The transistor on substrate 110 may include gate electrode 114 and source and drain electrodes 116 b and 116 c, and the transistor array may include the plurality of transistors and capacitors which are electrically connected with the organic light emitting diode (OLED).

An insulating layer 117 exposing a portion of first electrode 116 a may be positioned on the first electrode, which, for example, may be an anode. The insulating layer may be made of an organic material such as benzocyclobutene (BCB) resin, acrylic resin, or polyimide resin.

An emitting layer 118 may be positioned on the exposed first electrode 116 a, and a second electrode 119 (e.g., a cathode) may be positioned on the emitting layer. The second electrode may be a cathode that supplies electrodes to the emitting layer and may be made of magnesium (Mg), silver (Ag), calcium (Ca), aluminum (Al), or their alloys.

In accordance with one embodiment, the organic light emitting diode (connected with source electrode 116 b or drain electrode 116 c) may comprise the first electrode 116 a, the emitting layer 118 and the second electrode 119.

With reference to FIG. 2B, unlike the case as shown in FIG. 2A, the first electrode 116 a positioned on the source or drain electrode 116 b or 116 c may be positioned on a planarization film 117 a that planarizes the surface of the transistor array.

In this case, an insulating layer 117 b may be positioned to expose a portion of the first electrode 116 a (e.g., an anode) on the planarization film 117 a.

The first electrode 116 a positioned on the source electrode 116 b or drain electrode 116 c may be positioned on a planarization film that planarizes the surface of the transistor array. The structure of the transistors of the transistor array may vary based on whether a gate structure is a top gate or a bottom gate. In addition, the structure of the transistors may vary depending on number of masks used for forming the transistor array and the material of the semiconductor layer. In other embodiments, the sub-pixels may have a different structure.

FIG. 3 shows one example of a source or drain electrode in a region ‘A’ of FIG. 2. For the sake of explanation, the description will be focused on the source electrode 116 b as shown in the region ‘A’. However, the structure as shown in the region ‘A’ can be also applied to drain electrode 116 c as well as to source electrode 116 b. In this respect, the positions of the source and drain electrodes 116 b and 116 c may differ according to the structure of the sub-pixels.

The source electrode 116 b (including the drain electrode) as shown in the region ‘A’ in FIG. 3 may be positioned on interlayer insulating layer 115, which is positioned on substrate 110. In addition, the source electrode 116 b (including the drain electrode) may be positioned on a different insulating material such as the planarization film, not the interlayer insulating layer 115.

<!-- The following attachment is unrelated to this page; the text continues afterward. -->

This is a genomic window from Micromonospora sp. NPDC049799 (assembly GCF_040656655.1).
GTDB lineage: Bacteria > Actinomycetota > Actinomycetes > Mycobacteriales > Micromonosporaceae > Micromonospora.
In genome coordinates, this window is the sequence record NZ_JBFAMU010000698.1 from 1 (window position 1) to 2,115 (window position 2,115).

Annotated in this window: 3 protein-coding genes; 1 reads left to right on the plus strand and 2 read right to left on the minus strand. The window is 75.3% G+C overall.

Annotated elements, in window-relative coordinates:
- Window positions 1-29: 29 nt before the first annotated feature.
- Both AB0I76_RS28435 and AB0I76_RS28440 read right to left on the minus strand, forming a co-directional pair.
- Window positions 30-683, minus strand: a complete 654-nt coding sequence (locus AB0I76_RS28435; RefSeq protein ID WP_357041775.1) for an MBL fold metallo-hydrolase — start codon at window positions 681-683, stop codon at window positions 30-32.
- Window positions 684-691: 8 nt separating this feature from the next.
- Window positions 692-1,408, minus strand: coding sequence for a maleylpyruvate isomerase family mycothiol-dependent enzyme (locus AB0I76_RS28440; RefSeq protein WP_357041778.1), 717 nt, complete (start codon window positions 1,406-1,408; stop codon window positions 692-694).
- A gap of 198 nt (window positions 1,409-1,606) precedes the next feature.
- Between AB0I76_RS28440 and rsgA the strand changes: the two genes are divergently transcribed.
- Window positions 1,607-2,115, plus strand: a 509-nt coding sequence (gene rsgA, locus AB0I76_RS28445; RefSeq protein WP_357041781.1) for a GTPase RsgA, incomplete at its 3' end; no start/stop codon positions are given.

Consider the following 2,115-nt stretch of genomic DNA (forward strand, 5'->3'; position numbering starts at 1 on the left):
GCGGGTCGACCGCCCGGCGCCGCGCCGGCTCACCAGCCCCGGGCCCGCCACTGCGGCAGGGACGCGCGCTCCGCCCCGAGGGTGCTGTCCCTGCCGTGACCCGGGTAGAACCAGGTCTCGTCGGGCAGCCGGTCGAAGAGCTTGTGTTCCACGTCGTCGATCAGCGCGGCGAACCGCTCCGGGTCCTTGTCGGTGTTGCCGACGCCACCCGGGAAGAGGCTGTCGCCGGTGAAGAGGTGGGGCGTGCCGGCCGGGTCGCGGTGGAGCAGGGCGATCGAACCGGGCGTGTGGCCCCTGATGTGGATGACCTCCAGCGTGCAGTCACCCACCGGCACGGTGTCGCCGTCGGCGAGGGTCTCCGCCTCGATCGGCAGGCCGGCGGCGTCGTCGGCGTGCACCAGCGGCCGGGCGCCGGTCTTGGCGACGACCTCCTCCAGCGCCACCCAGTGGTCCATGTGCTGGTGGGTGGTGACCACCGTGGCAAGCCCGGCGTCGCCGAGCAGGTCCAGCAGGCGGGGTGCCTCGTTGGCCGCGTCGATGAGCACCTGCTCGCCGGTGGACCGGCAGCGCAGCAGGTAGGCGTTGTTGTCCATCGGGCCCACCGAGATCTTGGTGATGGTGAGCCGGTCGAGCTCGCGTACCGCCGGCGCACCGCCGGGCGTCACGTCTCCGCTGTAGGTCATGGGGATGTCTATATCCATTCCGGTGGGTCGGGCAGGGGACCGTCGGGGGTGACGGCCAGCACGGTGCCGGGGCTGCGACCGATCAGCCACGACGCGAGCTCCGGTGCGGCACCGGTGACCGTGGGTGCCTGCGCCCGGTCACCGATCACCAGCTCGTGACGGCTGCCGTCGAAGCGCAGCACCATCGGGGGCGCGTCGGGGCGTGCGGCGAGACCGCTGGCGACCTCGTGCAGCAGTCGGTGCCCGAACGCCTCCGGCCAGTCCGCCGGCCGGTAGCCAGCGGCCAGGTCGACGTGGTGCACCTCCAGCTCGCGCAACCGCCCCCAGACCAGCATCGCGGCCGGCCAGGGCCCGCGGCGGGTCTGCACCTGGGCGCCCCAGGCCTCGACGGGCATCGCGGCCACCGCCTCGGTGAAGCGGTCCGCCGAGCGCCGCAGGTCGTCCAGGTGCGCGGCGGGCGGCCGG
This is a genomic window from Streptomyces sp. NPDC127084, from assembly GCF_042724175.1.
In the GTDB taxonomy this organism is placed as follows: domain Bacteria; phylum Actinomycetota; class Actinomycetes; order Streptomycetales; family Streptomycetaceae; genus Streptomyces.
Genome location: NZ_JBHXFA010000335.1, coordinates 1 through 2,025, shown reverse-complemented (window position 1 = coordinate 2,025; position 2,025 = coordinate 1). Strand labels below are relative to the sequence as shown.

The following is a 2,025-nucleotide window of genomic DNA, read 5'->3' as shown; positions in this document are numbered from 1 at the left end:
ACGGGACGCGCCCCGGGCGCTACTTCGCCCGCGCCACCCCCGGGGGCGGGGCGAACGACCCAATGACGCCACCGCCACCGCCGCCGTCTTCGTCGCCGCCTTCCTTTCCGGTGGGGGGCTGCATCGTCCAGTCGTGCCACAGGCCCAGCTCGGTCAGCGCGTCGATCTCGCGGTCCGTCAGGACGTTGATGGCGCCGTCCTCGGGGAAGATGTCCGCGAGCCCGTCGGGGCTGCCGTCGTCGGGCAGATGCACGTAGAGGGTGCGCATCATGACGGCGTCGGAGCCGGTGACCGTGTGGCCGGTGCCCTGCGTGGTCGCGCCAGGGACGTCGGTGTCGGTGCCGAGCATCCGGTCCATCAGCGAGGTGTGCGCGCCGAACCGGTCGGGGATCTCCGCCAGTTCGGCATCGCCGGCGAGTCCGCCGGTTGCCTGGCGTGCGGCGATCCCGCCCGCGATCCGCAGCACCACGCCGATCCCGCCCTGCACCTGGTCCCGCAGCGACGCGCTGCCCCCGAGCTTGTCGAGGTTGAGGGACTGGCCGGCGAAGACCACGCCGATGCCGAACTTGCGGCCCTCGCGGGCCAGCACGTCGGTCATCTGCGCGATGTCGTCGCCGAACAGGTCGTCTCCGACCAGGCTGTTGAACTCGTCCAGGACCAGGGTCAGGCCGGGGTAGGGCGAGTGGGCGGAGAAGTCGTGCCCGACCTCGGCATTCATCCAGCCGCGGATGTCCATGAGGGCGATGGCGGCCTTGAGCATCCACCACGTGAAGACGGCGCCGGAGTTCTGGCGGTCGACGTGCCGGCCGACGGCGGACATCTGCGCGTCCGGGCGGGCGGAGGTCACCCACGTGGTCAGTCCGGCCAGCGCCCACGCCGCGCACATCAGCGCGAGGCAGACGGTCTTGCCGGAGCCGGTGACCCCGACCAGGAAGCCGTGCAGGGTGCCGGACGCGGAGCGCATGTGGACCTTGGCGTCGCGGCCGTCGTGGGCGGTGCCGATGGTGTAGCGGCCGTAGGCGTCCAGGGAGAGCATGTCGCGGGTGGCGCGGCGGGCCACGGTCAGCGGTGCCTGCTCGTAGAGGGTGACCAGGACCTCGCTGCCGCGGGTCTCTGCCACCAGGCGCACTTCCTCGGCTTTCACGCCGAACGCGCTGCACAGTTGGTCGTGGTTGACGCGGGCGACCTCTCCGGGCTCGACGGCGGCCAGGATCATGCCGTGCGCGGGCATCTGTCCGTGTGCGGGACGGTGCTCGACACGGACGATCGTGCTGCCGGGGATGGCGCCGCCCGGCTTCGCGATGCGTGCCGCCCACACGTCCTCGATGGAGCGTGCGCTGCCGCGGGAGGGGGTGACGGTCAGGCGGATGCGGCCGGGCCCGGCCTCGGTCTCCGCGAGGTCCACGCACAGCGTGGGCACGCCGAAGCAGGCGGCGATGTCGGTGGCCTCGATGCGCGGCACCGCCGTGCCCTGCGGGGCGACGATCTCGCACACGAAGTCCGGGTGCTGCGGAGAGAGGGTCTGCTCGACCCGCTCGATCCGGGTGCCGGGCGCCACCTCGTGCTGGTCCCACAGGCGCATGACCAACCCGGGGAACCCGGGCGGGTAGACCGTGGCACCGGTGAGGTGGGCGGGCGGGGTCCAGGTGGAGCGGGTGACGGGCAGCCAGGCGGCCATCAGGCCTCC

The source electrode 116 b may be formed to have a three-layer structure by stacking one or more different materials. That is, the source electrode may include first to third layers 116 ba, 116 bb, and 116 bc, each of which have sloped edge portions. In accordance with one embodiment, at least two of these layers have different tapered angles. In accordance with another embodiment, all three layers have different tapered angles relative to one another. The tapered angles may be defined, for example, by the slope of the edge portion of the electrode, e.g., the angle between a lower surface of each layer and the sloped edge of that layer.

The first and third layers 116 ba and 116 bc may be made of the same material, and the first and second layers 116 ba and 116 bb may be made of different materials. For example, the stacked structure of the first to third layers 116 ba, 116 bb, and 116 bc may be made, for example, of molybdenum/aluminum/molybdenum (Mo/Al/Mo) or molybdenum/Alnd/molybdenum Mo/Alnd/Mo).

Also, the first layer 116 ba may be selectively made of metal that can improve ohmic contact characteristics. The second layer 116 bb may be selectively made of metal that can lower specific resistance. And, the third layer 116 bc may be selectively made of metal that may not be easily etched in the process of a different metallic layer.

In accordance with one embodiment, the tapered angle r1 of the first layer 116 ba serving as a base may lie within a range of about 30° to 50°. When the tapered angle r1 of the first layer 116 ba is 30° or greater, a step coverage of the first layer can be improved. In addition, the formation of the second and third layers 116 bb and 116 bc can be facilitated, as well as the first layer 116 ba at the corresponding portion defined on the substrate.

If the tapered angle r1 of the first layer 116 ba is 50° or smaller, the first layer 116 ba may be formed so as to maintain step coverage of the first layer 116 ba. In addition, a contact area with the second layer 116 bb formed on the first layer 116 ba may be secured.

A tapered angle r2 of the second layer 116 bb positioned on the first layer 116 ba may lie within the range of about 50° to 70°. If the tapered angle r2 of the second layer 116 bb is 50° or greater, the step coverage of the second layer 116 bb can be improved. In addition, it can facilitate the formation of the second layer 116 bb on the corresponding limited portion of the first layer 116 ba.

If the tapered angle r2 of the second layer 116 bb is 70° or smaller, the second layer 116 bb may be formed on the first layer 116 ba so as to maintain step coverage of the second layer 116 bb. In addition, a contact area with the third layer 116 bc formed on the second layer 116 bb can be obtained.

A tapered angle r3 of the third layer 116 bc positioned on the second layer 116 bb may lie within the range of about 70° to 90°. If the tapered angle r3 of the third layer 116 bc is 70° or greater, the step coverage of the third layer 116 bc can be improved. In addition, the third layer 116 bc may be easily formed on the corresponding limited portion of the second layer 116 bb.